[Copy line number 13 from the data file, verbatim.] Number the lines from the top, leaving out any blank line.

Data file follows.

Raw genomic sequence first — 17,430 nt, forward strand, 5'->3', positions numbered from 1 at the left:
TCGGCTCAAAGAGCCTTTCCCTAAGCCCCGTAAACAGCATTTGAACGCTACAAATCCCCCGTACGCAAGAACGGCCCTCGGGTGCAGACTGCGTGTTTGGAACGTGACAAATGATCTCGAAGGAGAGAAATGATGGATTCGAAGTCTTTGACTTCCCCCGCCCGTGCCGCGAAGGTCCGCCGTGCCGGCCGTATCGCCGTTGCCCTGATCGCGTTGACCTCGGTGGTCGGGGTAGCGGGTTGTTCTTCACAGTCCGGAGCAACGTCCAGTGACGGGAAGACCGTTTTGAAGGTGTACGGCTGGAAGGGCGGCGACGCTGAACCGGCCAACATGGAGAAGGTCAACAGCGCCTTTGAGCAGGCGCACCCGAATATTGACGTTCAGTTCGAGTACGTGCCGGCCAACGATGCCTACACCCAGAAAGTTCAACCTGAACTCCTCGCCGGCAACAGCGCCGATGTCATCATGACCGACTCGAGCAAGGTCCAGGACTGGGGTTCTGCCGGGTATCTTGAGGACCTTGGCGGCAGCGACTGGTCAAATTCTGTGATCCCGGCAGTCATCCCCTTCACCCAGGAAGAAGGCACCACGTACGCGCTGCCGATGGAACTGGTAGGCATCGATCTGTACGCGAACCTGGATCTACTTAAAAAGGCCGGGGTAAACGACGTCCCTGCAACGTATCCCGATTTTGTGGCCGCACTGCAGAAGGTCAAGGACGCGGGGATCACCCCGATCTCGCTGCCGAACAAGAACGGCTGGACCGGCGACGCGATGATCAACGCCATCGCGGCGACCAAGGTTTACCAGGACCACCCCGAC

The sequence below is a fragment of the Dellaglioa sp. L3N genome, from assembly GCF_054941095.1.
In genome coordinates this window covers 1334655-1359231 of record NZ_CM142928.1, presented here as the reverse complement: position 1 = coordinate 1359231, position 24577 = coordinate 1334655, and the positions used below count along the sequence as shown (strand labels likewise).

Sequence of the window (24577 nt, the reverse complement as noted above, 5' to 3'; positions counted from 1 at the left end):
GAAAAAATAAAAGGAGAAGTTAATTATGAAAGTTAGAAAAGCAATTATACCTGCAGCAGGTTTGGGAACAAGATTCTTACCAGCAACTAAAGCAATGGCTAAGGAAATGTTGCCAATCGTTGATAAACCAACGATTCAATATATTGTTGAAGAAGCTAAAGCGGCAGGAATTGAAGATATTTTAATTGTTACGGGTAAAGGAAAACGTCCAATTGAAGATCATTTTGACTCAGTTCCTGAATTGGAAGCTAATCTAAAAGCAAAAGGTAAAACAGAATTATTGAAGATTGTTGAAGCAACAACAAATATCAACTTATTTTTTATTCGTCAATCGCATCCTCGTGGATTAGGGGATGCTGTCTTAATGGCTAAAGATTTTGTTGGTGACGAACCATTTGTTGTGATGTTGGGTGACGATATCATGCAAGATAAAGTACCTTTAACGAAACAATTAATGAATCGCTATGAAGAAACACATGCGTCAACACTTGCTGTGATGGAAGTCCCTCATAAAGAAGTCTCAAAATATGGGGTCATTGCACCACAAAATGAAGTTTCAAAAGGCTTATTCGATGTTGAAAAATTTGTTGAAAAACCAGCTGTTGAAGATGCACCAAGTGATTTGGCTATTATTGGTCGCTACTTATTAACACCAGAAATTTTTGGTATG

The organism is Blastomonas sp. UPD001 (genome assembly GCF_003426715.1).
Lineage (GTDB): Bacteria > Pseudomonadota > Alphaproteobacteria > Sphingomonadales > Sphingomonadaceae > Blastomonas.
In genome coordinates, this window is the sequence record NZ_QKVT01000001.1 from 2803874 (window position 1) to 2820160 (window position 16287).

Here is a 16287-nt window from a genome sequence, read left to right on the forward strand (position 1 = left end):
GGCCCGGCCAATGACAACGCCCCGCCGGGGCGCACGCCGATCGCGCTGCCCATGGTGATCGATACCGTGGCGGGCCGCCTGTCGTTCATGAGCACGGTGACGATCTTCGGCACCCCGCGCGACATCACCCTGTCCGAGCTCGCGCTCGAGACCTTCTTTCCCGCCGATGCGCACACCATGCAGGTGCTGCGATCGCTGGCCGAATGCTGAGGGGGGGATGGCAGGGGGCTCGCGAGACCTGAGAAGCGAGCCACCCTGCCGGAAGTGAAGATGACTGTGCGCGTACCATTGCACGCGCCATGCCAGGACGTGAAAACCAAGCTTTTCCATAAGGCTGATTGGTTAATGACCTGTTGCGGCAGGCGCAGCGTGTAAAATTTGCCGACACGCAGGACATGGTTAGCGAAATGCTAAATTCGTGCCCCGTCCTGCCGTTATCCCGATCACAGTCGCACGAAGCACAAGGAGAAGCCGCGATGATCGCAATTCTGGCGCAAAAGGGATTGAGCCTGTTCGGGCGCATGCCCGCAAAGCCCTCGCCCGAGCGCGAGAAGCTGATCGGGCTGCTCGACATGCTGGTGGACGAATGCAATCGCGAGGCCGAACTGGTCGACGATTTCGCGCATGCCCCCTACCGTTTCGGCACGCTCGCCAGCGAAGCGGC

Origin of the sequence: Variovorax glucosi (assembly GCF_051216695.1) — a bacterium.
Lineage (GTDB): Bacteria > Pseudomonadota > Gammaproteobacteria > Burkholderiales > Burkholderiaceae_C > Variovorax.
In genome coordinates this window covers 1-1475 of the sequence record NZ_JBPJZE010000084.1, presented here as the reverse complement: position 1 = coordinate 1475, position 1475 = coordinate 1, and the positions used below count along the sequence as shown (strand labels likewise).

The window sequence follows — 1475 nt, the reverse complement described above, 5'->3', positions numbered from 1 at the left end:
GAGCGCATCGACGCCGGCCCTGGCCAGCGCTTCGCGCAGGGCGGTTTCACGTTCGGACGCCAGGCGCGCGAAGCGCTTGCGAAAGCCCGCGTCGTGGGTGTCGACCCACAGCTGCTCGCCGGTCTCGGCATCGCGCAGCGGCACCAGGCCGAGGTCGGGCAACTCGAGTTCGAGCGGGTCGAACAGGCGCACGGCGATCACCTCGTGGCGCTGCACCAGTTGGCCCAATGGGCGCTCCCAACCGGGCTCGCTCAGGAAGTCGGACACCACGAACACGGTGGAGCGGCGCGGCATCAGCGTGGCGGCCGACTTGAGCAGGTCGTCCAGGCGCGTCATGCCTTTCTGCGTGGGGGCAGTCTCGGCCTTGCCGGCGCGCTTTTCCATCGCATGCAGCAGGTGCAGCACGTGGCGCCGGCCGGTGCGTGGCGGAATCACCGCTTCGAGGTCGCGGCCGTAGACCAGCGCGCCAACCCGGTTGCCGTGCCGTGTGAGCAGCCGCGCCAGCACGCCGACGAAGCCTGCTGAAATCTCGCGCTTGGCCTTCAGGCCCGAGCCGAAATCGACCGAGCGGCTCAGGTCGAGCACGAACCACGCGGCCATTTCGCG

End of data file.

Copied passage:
Lineage (GTDB): Bacteria > Pseudomonadota > Gammaproteobacteria > Burkholderiales > Burkholderiaceae_C > Variovorax.